Has home ownership become a distant dream?

(image credit: YSN)

Editor’s Note: This article originally appeared on YourSource News (YSN), the official blog of the BrandSource parent company AVB Inc., and has been reprinted with permission of the authors.

Many people view home ownership as a basis for financial security and a cornerstone of family formation and social order. And filling that home with furniture, great appliances and consumer electronics is what keeps BrandSource retailers going.

Unfortunately, it is not a fun time to be looking to buy a house, and it does not matter where you live or where you might be planning to settle down.

It also does not matter if you are a baby boomer, Gen Z or a millennial; you are still affected because America is in the worst part of stock shortages, price increases and bidding wars in its housing history. What helps is if you currently own a home with some equity, have enough cash to cover a payout or have a significant income.

If you thought you would see a return to normalcy when the summer sales season started, that ship has sailed. At the time of writing, interest rates had risen 2.75% over the past year, the Fed was expected to take another significant rate hike, and house prices rose sharply. That being said, it’s not an enjoyable time to be house hunting.

Joe Higgins, Quest 4 Quality

In June, the consumer price index revealed that inflation was still rising as it rose by 8.6% year to date. With that news, the Federal Reserve was expected to move the federal funds rate a further 50 to 75 basis points higher to slow the economy and gently pull back the inflationary spiral plaguing consumers. The effect was, according to consensus, that the 30-year mortgage rate would have exceeded 6% for the first time in 40 years by the end of June.

Let me figure it out for you: If you bought a house on July 1, 2021 and paid $ 500,000, your interest rate would have been 3.04% and your payment would have been $ 2,119. If you bought the same house a year later, your estimated interest rate would be 5.85% and your payment would be $ 2,950. Fewer Americans can afford to buy a home in this country at these levels. Keep in mind that my example did not take into account the 20% increase in housing costs over the past year.

Why is this the case? Experts say housing values ​​have risen significantly faster than incomes, so much so that only 30% of Americans can afford to buy a home. Over the past ten years, according to Zillow, house prices have risen by 34%, while Bank of America says household incomes have risen by only about 13%. In addition, the difference between the rapid escalation in house prices and total household income has become exponentially worse in the years since the pandemic began.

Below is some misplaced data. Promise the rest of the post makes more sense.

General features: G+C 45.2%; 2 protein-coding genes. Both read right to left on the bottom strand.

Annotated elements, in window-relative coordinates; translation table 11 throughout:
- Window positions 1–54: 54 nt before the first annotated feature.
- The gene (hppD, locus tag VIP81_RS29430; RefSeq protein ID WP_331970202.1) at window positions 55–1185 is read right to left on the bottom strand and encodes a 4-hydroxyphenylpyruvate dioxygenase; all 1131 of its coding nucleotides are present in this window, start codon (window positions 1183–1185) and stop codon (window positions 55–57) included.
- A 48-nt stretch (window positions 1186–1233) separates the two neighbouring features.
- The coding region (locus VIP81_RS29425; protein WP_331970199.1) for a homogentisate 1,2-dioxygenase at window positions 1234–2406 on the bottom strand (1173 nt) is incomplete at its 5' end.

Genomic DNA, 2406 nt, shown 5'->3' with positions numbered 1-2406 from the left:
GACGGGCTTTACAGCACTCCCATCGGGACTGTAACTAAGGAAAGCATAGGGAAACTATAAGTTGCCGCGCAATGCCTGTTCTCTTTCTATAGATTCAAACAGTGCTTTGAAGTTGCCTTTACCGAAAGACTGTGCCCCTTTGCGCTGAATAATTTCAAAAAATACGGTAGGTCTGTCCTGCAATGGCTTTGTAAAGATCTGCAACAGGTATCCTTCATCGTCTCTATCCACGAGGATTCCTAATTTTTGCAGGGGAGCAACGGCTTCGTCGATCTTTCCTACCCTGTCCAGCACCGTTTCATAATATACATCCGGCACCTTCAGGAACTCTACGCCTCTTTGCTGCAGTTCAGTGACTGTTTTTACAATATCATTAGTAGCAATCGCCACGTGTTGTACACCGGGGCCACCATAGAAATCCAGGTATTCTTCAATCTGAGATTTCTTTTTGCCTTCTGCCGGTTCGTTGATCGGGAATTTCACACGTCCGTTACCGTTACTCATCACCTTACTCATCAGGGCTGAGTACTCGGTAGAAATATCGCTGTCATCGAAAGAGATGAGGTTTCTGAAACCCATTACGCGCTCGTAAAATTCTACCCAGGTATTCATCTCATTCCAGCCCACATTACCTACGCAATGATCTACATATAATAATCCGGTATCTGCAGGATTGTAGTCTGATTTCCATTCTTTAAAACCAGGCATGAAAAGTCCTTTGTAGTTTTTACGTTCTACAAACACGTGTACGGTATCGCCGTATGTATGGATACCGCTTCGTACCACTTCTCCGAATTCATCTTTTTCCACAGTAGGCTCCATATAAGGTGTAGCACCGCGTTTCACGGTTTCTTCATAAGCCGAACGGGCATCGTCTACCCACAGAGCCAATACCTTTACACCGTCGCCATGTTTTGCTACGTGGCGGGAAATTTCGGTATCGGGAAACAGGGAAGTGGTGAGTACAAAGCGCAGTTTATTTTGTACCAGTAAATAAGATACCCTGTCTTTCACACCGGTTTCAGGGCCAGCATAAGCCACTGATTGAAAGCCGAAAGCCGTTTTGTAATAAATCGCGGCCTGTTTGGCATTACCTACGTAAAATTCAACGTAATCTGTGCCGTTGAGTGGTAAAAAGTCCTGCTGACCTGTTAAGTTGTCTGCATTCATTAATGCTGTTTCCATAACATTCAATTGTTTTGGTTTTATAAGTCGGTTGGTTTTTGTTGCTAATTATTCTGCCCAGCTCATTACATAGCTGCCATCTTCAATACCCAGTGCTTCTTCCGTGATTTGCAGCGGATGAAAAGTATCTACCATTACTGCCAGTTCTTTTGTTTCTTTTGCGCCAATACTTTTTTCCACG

It has become clear that the higher the interest rate, the higher the percentage of our citizens will not be able to afford even newly started housing. It is not easy to say, but it seems that a family with an average income will be locked out of home ownership. Only those with former equity, lots of cash or high incomes can buy medium to higher-end homes, which have now become luxury in America.

So is there any hope? There are some early trends, but these are well into the future. The market is still defined by massive deficits that will not stop soon and higher interest rates that will only get higher.

More houses will return to the market, as sellers do not want to miss the price increase over the past two years, thus raising stock levels. As inventories increase, housing will either fall in price or acceleration will slow down. Bidding wars can disappear as stocks increase. About 17% of Zillow’s IPOs in June showed lower prices, something we had not seen since the pre-pandemic era. Buyers, however, should be careful; the inventory is currently still about 48% smaller than it was in 2019.

So here’s my bottom line about housing: Inventories are getting a little better, but it will be two years before there is any meaningful change in home purchases. Interest rates will have moved above 6% this summer, and sales of single-family homes will slow down a bit. With high equity rates, there will be more home conversions, especially in kitchens. Home values ​​will rise above the historical average, and price acceleration will decline to around 8% over the next year.

If you own a home, be thankful that you do not have to deal with the most chaotic market for decades. And for the sake of retailing goods for the home, let’s hope that these legions of tenants will soon find their dream homes.

This article originally appeared on YourSource News (YSN), the official blog of the BrandSource parent company AVB Inc, and has been reprinted with permission of the authors. BrandSource is a member-owned nationwide purchasing group for independent white goods, furniture, mattress and CE retailers.


About the author
Joe Higgins is a 44-year veteran of GE and Whirlpool Corp. who brings his experience as a business consultant, public speaker, AVB keynote speaker and YSN contributor. Visit his website, Quest 4 Quality with Joe, at www.q4qwithjoe.com.


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